A team of scientists from the United Kingdom, Brazil, and New Zealand tracked dung beetles in 30 forest plots scattered throughout the Brazilian state of Pará from 2010 to 2017. In total, they counted more than 14,000 dung beetles from 98 species. They also monitored how effectively the beetles were moving dung out of the plots, and how many seeds they were dispersing.
In the first year of their study, the researchers counted 8,000 beetles across their plots. In 2016 they counted just 3,700 beetles. In 2017, that number had dropped even further to 2,600. Filipe França, an ecologist at Lancaster University and Embrapa Amazônia Oriental in Brazil and lead author of the new study, said in a statement. “The loss of these hardworking beetles could indicate a wider problem that many mammals living in the forest may have also succumbed. Dung beetles depend on mammal’s poo for nesting and feeding, therefore declines in beetles are likely associated with the loss of mammals.”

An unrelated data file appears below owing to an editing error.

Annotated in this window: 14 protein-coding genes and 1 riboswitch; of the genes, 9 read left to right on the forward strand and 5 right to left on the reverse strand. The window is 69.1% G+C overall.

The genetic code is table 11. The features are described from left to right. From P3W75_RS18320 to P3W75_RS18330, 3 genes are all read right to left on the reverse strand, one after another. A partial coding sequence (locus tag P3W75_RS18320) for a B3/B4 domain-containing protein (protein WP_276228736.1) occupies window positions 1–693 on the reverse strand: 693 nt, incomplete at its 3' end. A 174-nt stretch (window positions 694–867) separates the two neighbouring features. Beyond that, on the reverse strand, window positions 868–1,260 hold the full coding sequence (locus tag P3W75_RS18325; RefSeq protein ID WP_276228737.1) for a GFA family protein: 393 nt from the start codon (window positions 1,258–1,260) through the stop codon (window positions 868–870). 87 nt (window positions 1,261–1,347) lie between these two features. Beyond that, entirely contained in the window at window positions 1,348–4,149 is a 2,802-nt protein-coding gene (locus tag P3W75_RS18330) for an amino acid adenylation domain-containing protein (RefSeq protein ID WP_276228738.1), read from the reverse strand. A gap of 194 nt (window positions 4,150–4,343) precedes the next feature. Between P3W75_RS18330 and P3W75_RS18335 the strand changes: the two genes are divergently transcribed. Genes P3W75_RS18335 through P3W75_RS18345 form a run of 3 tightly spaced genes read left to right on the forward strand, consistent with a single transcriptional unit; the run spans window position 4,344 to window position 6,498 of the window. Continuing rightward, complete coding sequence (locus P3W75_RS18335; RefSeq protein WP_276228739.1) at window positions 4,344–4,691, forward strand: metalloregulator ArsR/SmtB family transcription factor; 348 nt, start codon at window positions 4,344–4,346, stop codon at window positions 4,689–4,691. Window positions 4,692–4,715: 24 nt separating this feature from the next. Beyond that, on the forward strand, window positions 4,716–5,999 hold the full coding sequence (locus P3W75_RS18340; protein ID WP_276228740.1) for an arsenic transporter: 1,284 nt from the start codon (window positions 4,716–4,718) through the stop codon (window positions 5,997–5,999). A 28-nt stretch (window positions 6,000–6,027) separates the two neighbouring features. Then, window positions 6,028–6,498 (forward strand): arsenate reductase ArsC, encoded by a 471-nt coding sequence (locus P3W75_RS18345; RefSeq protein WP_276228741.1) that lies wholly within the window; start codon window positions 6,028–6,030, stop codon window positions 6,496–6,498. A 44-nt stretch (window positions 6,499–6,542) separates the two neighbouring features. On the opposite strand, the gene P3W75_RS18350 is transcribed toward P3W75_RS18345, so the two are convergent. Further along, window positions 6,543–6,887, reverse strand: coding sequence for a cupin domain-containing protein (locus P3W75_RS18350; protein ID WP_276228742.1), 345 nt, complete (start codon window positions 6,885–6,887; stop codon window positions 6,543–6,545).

The findings, published in the journal Biotropica earlier this month, are the latest example of the collapse in insect populations worldwide as the world warms and human activities impact ecosystems.
Source: Yale Environment, Feb 10, 2020